Learning Multiple Languages Simultaneously

There’s one question that I get asked a lot: How are you learning multiple languages simultaneously without your brain becoming a pile of jelly?

There’s no magic formula or simple answer, but there are some things you can do to make it easier on yourself, and in this post, I’m going to share some of my tips for doing just that.

Tip 1 – Plan and manage your time

Learning multiple languages simultaneously is often considered a big no no. But, hey! It doesn't have to be. There are plenty of things you can do to help.

Whether you’re learning one language or seventeen, time management is key. If you can’t manage your time then the rest of this post isn’t going to be of any use. Get on that then come back.

You can go about managing your time in 2 ways when learning a language. You can either do a day or two of just one language then a day or two of the other, or little and often of both. Personally, I prefer the latter because otherwise I feel guilty of giving one language more love than the other. I know, it’s ridiculous, but it works.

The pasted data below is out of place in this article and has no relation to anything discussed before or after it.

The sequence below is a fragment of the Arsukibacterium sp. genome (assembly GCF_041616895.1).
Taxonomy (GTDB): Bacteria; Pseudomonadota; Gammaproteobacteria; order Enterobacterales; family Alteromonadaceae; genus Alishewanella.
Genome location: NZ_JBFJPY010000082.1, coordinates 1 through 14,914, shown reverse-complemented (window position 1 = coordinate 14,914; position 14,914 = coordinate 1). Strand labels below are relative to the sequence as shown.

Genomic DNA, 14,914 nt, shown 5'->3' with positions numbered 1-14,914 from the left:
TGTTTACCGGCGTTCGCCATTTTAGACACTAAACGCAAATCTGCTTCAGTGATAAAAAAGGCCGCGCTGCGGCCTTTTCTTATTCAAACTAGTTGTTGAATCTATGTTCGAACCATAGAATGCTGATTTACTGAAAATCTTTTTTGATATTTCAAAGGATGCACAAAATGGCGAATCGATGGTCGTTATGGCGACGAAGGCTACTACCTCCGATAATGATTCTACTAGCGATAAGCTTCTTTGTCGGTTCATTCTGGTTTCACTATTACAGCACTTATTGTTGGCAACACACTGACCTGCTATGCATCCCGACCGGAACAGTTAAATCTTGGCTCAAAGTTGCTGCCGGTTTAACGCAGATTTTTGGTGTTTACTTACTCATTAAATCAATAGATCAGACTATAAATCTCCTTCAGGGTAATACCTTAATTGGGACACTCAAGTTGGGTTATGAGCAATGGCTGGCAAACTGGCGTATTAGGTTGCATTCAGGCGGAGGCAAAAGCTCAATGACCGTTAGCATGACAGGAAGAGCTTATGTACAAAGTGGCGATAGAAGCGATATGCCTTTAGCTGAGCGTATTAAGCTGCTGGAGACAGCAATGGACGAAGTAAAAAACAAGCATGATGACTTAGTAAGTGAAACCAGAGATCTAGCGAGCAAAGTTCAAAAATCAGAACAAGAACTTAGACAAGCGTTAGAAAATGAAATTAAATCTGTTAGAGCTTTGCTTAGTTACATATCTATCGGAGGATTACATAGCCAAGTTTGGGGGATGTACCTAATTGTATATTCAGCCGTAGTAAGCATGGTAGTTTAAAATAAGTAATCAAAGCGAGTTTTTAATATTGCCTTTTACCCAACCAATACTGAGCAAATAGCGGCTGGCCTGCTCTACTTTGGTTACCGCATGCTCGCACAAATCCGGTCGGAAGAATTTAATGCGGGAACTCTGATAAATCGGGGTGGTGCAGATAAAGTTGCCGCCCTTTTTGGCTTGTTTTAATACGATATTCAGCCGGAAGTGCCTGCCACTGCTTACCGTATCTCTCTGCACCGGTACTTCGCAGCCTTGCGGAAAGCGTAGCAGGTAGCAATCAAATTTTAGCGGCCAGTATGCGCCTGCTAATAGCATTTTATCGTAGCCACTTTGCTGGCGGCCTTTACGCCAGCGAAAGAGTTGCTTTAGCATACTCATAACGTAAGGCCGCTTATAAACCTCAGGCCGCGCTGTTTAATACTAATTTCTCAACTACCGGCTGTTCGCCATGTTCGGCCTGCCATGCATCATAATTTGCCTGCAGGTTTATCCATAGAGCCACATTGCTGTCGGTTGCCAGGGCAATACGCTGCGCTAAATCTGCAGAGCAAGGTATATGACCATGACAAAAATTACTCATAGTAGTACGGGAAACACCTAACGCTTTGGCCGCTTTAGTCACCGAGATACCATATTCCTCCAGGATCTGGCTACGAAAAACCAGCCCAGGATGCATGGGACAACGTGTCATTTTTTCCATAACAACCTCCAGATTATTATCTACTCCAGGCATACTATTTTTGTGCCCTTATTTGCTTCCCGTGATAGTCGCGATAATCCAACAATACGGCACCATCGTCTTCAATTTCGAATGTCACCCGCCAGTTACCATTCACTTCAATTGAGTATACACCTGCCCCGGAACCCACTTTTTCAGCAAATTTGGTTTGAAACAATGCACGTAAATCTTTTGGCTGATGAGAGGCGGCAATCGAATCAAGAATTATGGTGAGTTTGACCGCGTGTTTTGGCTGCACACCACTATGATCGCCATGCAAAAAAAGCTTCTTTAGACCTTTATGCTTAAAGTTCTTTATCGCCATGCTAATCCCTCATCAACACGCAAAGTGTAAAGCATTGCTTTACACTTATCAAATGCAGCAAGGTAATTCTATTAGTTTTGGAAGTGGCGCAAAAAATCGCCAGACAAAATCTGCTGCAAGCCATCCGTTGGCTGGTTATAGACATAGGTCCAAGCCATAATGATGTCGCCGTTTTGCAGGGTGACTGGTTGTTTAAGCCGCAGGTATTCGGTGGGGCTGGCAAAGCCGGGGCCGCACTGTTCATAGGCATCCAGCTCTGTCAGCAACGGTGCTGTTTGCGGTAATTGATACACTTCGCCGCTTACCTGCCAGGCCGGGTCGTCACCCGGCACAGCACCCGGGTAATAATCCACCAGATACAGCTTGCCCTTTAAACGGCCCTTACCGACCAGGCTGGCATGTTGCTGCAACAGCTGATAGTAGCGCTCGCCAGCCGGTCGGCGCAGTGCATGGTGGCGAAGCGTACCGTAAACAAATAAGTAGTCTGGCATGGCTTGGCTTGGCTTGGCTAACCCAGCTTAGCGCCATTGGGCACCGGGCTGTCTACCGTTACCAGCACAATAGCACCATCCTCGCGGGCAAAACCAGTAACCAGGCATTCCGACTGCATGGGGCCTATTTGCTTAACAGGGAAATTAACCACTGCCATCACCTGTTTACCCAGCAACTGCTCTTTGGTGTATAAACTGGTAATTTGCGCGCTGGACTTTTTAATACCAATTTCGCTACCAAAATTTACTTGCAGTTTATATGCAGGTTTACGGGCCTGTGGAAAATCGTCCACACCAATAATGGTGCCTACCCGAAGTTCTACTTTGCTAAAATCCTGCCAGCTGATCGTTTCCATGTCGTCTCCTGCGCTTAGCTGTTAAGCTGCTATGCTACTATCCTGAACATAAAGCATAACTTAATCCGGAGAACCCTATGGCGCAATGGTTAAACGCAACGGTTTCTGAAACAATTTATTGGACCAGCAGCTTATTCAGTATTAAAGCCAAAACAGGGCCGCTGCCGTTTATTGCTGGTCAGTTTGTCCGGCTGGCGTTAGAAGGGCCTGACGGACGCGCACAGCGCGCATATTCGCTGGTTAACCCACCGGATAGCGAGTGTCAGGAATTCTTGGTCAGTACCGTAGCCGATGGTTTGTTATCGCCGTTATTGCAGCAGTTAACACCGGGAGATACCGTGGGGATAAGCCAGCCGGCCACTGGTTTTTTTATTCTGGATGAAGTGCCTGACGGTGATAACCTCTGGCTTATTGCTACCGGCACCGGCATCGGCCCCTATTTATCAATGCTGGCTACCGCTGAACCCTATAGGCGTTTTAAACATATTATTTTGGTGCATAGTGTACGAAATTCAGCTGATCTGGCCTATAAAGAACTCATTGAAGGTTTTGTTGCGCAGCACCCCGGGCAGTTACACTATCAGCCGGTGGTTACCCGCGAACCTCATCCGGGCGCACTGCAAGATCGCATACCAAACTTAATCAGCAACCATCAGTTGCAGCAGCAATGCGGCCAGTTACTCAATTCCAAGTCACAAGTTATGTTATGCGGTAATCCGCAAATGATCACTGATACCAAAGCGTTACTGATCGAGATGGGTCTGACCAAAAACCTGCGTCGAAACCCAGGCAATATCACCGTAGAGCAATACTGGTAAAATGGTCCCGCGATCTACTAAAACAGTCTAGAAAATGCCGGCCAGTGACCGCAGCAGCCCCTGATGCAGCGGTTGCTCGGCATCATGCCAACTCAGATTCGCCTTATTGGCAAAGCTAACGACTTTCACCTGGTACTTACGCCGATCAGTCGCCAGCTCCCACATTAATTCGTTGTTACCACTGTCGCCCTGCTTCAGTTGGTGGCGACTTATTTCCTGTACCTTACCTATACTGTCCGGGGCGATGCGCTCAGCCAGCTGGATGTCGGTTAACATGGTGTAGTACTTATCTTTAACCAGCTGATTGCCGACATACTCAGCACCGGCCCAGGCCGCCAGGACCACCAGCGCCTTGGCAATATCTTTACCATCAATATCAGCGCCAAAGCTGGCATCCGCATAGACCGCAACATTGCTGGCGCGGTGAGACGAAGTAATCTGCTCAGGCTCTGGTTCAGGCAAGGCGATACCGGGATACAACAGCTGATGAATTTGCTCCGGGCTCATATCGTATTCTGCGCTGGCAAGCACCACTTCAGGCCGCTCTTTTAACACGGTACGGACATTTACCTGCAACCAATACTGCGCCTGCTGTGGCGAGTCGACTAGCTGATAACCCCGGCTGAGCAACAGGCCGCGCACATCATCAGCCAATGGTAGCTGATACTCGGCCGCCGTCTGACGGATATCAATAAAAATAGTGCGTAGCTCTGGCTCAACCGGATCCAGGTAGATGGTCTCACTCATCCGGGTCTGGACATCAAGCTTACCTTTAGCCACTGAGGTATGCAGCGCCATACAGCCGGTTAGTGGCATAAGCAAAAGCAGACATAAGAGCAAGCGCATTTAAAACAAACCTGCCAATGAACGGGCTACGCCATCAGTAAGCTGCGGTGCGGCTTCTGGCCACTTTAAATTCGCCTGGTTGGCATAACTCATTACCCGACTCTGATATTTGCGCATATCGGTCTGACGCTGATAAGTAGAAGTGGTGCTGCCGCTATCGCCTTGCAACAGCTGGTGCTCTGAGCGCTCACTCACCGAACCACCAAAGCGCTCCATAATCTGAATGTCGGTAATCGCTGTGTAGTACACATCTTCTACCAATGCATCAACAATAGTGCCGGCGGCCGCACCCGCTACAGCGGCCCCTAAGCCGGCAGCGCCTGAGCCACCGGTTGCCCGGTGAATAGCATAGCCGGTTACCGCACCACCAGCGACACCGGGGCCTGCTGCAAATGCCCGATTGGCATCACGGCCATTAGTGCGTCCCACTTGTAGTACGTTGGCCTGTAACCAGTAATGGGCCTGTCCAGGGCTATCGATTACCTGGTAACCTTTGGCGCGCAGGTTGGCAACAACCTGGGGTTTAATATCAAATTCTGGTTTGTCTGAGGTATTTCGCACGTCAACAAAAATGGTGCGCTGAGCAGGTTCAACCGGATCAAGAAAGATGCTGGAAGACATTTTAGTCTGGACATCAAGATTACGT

Related: Nailing Time Management + 7 Productivity Apps to Start Using Right Now

Tip 2 – Location, location, location

Learning multiple languages simultaneously is often considered a big no no. But, hey! It doesn't have to be. There are plenty of things you can do to help.

One thing I find really useful when I want to switch between which language I’m learning is by moving. Change rooms, switch your seating position or simply stand up and go get yourself a drink then come back. All of these will help your brain to stop and ‘reset’!

Tip 3 – Take a break

Learning multiple languages simultaneously is often considered a big no no. But, hey! It doesn't have to be. There are plenty of things you can do to help.

If you really only have one place where you work well then take a little break before swapping language. Call a friend, put on some washing, or even better go for a short walk or a run to get your blood pumping, and consequently get your brain sharper!

Tip 4 – Ease yourself in

Learning multiple languages simultaneously is often considered a big no no. But, hey! It doesn't have to be. There are plenty of things you can do to help.